Saturday, June 8, 2024

Toronzo Cannon - Shut Up And Play!

Oh yeah.
Toronzo Cannon is back, with an album that shows a modern master of Chicago blues at work. On Shut Up And Play! you get 12 songs spread over 52 minutes, there ain’t none of ‘em below par, and the end result is even better than his last album The Preacher, The Politician Or The Pimp - and that was hot stuff itself.
First up among the reasons for this – the guy writes real, modern, sharp songs.  Whether it’s social commentary, emotional reflection on personal relationships, or good ol’ fashioned blues boogie fun, the Cannonball hits the nail on the head.
Second, his singing and playing are up there with the best of ‘em.  His voice is resonant and assertive, with a bit of a rasp on top when he wants it, and he knows how to make a lyric convincing.  And he has his own guitar “voice” too, a tone all his own as he delivers scintillating licks and breaks that catch the ear and demand nods of appreciation.
Toronzo Cannon - blues is his business, and business is good
Pic by Roman Sobus
Third thing.  What a goddamn band he has playing with him. Hats off to bassist Brian Quinn, Jason ‘Jroc’ Edwards who contributes drums on 10 of the tracks, and keys man Cole DeGenova, who all show their mettle and ensure the whole is more than the sum of its parts.
The album is bookended by ‘Can’t Fix The World’ and the title track, both of which offer a tart take on the experience of ordinary, and especially black, people. “Can’t fix the world right now,” sings Cannon, but he still has plenty to say about it, asserting that “We know the problem, right from wrong / But why does justice take so long?”, against the backdrop of a terrific funky bassline from Quinn, jittering clavinet from DeGenova, and his own punchy licks and his own expressive, fuzz-enhanced soloing.  Meanwhile ‘Shut Up And Play!’ is an ironic retort to those who would like musicians to do just that, rather than expressing an opinion, pulling together grinding, reverberating chords, organ that swells and swirls, and a ‘Hey Joe’-like rolling bassline as Cannon observes that there’s “No forty acres for my family, that America promised us when they set us free.”  And you’d better believe he delivers the goods on guitar too, with some powerful, serrated-edge soloing right out of the top drawer.
In between these two tentpoles there’s a different kinda positive protest twist, with the gospellated ‘Had To Go Through It To Get To It’, all handclaps and chiming piano as Cannon observes that his grandad “caught hell in Mississippi”, and how it took resilience to make a new life in the North and become a proud black man.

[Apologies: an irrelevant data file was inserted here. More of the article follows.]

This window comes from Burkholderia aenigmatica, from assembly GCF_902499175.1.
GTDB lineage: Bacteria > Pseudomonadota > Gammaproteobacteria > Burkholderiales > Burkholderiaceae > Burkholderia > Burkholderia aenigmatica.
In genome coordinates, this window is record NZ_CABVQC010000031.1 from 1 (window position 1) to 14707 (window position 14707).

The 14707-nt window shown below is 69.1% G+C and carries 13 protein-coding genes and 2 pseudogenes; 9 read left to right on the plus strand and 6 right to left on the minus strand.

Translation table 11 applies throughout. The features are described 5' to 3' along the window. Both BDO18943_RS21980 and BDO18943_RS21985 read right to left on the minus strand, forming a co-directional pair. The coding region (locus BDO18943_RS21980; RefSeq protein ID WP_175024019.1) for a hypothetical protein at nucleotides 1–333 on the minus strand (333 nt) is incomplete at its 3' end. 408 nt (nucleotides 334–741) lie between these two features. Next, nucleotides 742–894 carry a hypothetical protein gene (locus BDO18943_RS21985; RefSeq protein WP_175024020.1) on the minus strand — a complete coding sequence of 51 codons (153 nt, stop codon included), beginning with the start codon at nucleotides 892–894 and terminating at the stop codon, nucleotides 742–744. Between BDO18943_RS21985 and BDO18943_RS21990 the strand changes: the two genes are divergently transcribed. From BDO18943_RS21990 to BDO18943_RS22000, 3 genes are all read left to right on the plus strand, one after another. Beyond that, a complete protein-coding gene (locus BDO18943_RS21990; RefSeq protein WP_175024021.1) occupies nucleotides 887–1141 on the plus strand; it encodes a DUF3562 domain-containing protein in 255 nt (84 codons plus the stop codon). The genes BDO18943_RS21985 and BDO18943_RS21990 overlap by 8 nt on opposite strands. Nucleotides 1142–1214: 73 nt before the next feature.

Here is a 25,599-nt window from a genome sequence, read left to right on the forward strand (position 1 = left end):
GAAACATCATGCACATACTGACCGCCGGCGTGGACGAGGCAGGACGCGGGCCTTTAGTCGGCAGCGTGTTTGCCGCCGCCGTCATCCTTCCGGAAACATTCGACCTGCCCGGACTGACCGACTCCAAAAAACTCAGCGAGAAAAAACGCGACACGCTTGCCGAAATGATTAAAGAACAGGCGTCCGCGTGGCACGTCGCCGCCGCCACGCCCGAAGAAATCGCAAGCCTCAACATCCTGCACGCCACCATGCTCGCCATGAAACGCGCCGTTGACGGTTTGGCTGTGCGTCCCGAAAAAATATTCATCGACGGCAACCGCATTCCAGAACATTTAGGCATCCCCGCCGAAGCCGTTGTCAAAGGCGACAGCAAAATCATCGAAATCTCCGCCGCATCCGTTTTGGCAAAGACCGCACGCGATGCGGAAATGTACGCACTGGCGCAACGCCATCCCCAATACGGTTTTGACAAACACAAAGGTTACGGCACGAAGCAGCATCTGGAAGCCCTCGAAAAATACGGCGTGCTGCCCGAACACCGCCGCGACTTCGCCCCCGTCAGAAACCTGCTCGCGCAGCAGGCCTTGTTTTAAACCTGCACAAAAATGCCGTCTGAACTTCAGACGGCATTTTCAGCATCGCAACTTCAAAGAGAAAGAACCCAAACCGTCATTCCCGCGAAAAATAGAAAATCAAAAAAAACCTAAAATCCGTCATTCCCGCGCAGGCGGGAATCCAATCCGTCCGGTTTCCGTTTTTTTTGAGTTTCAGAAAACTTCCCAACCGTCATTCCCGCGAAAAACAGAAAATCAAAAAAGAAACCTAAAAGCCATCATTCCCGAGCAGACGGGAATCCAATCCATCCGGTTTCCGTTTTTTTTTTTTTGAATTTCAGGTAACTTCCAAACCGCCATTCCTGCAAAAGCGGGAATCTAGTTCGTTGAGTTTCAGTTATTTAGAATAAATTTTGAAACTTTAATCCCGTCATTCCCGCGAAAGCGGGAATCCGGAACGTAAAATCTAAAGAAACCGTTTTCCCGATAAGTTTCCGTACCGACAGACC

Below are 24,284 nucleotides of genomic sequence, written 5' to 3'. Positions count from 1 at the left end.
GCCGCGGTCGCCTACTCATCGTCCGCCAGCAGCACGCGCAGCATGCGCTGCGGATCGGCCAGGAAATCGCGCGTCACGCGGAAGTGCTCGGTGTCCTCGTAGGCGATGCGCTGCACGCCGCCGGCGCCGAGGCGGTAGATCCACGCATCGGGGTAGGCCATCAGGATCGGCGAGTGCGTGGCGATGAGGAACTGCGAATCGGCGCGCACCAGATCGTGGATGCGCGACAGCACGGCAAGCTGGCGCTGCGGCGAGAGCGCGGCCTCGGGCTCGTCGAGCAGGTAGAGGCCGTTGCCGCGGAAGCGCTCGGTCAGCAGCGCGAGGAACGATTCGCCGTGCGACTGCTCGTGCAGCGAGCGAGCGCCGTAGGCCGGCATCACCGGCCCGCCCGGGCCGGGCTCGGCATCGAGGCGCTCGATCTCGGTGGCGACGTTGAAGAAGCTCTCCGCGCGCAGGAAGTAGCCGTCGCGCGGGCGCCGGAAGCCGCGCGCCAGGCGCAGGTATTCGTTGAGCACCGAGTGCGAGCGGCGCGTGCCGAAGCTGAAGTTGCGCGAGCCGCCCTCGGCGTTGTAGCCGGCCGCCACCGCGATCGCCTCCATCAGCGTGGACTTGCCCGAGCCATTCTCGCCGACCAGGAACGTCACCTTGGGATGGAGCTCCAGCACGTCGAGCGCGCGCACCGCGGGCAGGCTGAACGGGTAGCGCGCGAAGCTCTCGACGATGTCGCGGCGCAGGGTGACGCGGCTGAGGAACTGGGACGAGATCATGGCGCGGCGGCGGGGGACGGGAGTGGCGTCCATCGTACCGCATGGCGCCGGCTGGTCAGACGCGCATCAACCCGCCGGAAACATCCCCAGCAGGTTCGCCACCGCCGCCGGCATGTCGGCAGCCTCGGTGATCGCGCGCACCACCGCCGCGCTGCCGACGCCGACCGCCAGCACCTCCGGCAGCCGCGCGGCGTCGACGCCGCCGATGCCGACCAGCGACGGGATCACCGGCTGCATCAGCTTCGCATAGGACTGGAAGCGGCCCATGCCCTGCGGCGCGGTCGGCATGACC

There are a couple of more soulful outings, the first being ‘Message To My Daughter’, a meditation on the reverberating impact of a marriage break-up, which tries to find positives alongside the pain and comes with more top flight bass playing to go with Cannon’s sensitively delivered vocal. Then later there’s ‘Guilty’, which contemplates our everyday sins, and all of us being open to judgement, decorated by some warm piano from DeGenova and pinging guitar fills from Cannon, who closes with a controlled, conversational solo.
Cannon peeks into a trio of different bluesy avenues with ‘I Hate Love’, ‘Him’, and ‘If I’m Always Wrong’.  The first is a slower sorta swing’n’sway, locked in behind the beat by Edwards’ drums, with Cannon declaring “I hate love, it’s just a made up word” amid more great bass playing, and keys that fill in around the edges brilliantly, while Cannon also gets down to business with a terrific, teasing and spinning solo. ‘Him’ is liquid funkiness full of fluid guitar work, with a winding, perfectly weighted final solo.  And ‘If I’m Always Wrong’ tells the story of a guy who’s fed up of being put down, with melodic, anthemic piano chords providing something fresh to go with the searing guitar.
And there’s plenty fun stuff too, like the snappy, witty ‘Something To Do Man’, a variant on the ‘Ice Cream Man’ of blues lore that swaggers and shuffles along, Cannon delivering a surging, irresistible solo backed up by rattling piano, culminating in the cocky affirmation that “This is a public service announcement: I’m here for you”.  ‘Unlovable’ is a chugging mid-tempo boogie, lit up by gritty slide licks and bright, trilling piano. ‘Got Me By The Short Hairs’ is a rock’n’rollin’ frolic about the ins and outs of shotgun marriage, with a cavalier Cannon solo and propelled by crisp, punchy drums.  And lastly there’s the slinky and funny ‘My Woman Loves Me Too Much’ is a harp and acoustic led slowie – slow because our hero is worn out by the demands of his baby, who started “acting all frisky, ‘bout the age of 45”.
I’ve banged on about the whole kit and caboodle to make it damn clear that while electric blues may be Cannon's business, he gives it diversity with his fresh, smart songwriting, and no matter the style the execution by him and his buddies is right on the freakin’ money.
I'll wager Shut Up And Play! will be the best straight-up blues albums to land this year.  And for me Toronzo Cannon is the natural successor to Buddy Guy – accept no substitutes.
 
Shut Up And Play!
 is out now on Alligator Records.

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